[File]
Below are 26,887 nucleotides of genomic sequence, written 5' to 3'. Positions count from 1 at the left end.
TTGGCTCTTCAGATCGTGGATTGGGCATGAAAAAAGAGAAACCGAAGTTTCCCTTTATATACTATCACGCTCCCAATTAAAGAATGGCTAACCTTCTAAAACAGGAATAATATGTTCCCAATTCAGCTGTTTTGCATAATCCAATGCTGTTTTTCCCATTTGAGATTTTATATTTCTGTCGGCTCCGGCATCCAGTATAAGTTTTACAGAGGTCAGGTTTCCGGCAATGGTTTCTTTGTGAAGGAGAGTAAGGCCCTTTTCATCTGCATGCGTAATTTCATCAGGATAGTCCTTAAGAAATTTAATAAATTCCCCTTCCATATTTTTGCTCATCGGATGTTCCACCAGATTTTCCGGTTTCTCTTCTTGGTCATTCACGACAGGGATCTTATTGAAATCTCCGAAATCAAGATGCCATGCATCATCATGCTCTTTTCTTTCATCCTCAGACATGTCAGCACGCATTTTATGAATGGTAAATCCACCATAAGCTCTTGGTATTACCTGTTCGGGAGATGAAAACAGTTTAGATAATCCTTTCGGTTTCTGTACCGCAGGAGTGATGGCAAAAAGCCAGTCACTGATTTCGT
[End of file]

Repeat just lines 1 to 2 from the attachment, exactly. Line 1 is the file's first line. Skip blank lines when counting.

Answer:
Below are 26,887 nucleotides of genomic sequence, written 5' to 3'. Positions count from 1 at the left end.
TTGGCTCTTCAGATCGTGGATTGGGCATGAAAAAAGAGAAACCGAAGTTTCCCTTTATATACTATCACGCTCCCAATTAAAGAATGGCTAACCTTCTAAAACAGGAATAATATGTTCCCAATTCAGCTGTTTTGCATAATCCAATGCTGTTTTTCCCATTTGAGATTTTATATTTCTGTCGGCTCCGGCATCCAGTATAAGTTTTACAGAGGTCAGGTTTCCGGCAATGGTTTCTTTGTGAAGGAGAGTAAGGCCCTTTTCATCTGCATGCGTAATTTCATCAGGATAGTCCTTAAGAAATTTAATAAATTCCCCTTCCATATTTTTGCTCATCGGATGTTCCACCAGATTTTCCGGTTTCTCTTCTTGGTCATTCACGACAGGGATCTTATTGAAATCTCCGAAATCAAGATGCCATGCATCATCATGCTCTTTTCTTTCATCCTCAGACATGTCAGCACGCATTTTATGAATGGTAAATCCACCATAAGCTCTTGGTATTACCTGTTCGGGAGATGAAAACAGTTTAGATAATCCTTTCGGTTTCTGTACCGCAGGAGTGATGGCAAAAAGCCAGTCACTGATTTCGT